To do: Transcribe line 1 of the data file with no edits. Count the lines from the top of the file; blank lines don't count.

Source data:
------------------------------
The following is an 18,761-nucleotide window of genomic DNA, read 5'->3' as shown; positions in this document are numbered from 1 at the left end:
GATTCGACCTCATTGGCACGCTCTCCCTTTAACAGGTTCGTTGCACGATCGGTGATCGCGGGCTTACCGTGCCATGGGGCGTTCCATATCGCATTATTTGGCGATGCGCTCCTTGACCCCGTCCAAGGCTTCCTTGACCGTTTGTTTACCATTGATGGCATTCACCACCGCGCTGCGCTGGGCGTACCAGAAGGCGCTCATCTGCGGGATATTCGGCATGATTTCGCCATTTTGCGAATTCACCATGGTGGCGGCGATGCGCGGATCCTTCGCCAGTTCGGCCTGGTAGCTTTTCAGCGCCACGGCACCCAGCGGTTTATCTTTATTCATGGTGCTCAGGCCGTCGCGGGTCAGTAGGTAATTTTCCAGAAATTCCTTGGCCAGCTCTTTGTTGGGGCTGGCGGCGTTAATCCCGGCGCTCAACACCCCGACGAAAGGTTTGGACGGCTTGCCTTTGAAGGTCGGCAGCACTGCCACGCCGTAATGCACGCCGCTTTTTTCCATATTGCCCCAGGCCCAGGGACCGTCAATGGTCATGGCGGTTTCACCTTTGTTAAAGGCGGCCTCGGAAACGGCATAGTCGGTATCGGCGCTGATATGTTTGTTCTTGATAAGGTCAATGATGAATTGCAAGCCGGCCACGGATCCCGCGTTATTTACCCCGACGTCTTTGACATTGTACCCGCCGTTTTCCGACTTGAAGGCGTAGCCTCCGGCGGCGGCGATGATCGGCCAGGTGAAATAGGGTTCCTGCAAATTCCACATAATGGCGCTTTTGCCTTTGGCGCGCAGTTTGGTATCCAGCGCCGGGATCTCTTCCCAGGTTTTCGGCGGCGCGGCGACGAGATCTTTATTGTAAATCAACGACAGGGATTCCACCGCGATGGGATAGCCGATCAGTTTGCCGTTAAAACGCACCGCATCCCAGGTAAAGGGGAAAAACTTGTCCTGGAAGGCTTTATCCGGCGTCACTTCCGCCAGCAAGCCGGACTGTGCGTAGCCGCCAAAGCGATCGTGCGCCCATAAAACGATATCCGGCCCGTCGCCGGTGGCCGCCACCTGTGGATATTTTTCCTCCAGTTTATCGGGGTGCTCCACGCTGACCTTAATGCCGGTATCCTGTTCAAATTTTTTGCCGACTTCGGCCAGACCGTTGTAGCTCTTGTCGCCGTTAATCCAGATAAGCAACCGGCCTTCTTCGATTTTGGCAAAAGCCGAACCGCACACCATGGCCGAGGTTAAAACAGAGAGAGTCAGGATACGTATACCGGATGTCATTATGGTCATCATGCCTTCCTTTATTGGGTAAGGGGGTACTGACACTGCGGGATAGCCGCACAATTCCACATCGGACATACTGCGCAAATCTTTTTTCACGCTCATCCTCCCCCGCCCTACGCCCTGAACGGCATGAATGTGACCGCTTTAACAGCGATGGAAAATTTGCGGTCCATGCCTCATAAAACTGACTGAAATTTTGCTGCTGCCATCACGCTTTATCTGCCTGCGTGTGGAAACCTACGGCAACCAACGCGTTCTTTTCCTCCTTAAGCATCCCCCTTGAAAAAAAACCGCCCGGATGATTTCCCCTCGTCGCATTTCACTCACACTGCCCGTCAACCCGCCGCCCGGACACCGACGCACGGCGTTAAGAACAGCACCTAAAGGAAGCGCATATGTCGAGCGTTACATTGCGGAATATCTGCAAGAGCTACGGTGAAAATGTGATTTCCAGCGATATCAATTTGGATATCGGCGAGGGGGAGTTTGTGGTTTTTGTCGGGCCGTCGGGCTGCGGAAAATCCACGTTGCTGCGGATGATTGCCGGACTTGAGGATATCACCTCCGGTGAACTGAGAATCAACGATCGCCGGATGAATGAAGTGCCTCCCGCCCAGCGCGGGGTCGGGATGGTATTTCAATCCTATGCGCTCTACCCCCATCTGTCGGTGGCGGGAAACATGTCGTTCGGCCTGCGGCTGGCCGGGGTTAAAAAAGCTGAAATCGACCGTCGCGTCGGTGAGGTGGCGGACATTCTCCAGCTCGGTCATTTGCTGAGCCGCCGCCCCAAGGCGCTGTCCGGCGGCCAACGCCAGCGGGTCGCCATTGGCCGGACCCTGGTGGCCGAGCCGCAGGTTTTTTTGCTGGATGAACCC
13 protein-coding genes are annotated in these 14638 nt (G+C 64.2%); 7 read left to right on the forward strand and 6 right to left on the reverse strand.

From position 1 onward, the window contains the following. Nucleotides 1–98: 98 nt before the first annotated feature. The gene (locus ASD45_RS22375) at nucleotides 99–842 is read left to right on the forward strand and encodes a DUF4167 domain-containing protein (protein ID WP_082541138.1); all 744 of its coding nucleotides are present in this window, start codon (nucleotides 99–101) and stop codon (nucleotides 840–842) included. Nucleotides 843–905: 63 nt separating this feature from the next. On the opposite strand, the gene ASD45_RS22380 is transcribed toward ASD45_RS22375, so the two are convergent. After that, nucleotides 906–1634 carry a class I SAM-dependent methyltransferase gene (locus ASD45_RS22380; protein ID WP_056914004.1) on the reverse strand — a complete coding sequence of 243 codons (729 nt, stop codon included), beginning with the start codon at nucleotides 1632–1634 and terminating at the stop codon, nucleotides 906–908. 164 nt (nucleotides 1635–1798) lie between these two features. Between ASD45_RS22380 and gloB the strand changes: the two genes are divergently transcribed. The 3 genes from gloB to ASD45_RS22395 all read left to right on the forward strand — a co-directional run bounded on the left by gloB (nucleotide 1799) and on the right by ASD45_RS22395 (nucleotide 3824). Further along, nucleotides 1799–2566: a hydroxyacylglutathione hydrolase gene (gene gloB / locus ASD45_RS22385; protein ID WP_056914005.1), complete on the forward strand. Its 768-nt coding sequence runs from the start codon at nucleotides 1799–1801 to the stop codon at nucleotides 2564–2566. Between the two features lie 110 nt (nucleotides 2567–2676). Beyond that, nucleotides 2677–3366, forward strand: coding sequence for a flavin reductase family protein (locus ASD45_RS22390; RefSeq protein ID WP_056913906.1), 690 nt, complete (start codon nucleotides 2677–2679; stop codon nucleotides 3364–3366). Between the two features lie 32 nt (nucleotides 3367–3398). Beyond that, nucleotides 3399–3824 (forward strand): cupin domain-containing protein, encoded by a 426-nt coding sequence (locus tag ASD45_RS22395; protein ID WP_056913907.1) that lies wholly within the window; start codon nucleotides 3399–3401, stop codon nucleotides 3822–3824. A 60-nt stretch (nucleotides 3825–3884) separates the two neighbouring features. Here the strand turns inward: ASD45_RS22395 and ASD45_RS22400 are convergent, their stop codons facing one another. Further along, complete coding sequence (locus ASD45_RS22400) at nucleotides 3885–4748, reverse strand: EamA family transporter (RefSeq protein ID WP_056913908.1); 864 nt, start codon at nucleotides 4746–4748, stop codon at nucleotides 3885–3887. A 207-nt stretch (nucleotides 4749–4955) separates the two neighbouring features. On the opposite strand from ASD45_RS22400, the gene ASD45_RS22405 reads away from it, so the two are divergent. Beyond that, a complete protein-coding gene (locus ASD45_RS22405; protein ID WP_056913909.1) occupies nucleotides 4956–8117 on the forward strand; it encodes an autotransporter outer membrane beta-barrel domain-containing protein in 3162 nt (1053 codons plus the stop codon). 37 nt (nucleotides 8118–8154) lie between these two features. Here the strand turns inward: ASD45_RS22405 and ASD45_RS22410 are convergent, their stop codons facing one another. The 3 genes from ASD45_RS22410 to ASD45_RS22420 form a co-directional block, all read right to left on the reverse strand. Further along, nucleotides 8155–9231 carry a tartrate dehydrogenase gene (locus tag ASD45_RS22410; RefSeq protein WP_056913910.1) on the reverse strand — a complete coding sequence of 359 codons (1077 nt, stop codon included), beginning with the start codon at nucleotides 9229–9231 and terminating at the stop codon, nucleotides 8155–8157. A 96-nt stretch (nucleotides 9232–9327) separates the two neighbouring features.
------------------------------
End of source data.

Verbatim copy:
The following is an 18,761-nucleotide window of genomic DNA, read 5'->3' as shown; positions in this document are numbered from 1 at the left end: